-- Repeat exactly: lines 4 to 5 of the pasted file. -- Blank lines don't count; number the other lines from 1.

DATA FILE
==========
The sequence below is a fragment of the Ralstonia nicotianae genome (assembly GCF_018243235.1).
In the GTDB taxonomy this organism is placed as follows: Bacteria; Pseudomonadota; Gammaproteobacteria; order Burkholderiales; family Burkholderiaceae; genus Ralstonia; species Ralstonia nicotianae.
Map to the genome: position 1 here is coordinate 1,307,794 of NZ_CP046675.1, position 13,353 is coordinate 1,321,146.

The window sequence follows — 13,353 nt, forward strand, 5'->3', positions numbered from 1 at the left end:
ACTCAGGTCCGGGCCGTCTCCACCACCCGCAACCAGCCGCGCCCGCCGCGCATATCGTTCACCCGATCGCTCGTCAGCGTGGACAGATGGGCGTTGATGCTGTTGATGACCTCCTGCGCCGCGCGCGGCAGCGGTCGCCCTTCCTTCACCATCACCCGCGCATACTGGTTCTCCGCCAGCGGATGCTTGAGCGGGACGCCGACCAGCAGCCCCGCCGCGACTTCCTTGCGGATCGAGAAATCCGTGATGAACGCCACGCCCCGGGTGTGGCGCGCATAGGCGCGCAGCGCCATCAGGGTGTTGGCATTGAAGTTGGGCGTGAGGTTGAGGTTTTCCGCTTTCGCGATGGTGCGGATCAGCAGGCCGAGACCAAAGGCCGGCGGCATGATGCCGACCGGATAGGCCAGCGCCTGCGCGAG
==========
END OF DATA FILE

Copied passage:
The window sequence follows — 13,353 nt, forward strand, 5'->3', positions numbered from 1 at the left end:
ACTCAGGTCCGGGCCGTCTCCACCACCCGCAACCAGCCGCGCCCGCCGCGCATATCGTTCACCCGATCGCTCGTCAGCGTGGACAGATGGGCGTTGATGCTGTTGATGACCTCCTGCGCCGCGCGCGGCAGCGGTCGCCCTTCCTTCACCATCACCCGCGCATACTGGTTCTCCGCCAGCGGATGCTTGAGCGGGACGCCGACCAGCAGCCCCGCCGCGACTTCCTTGCGGATCGAGAAATCCGTGATGAACGCCACGCCCCGGGTGTGGCGCGCATAGGCGCGCAGCGCCATCAGGGTGTTGGCATTGAAGTTGGGCGTGAGGTTGAGGTTTTCCGCTTTCGCGATGGTGCGGATCAGCAGGCCGAGACCAAAGGCCGGCGGCATGATGCCGACCGGATAGGCCAGCGCCTGCGCGAG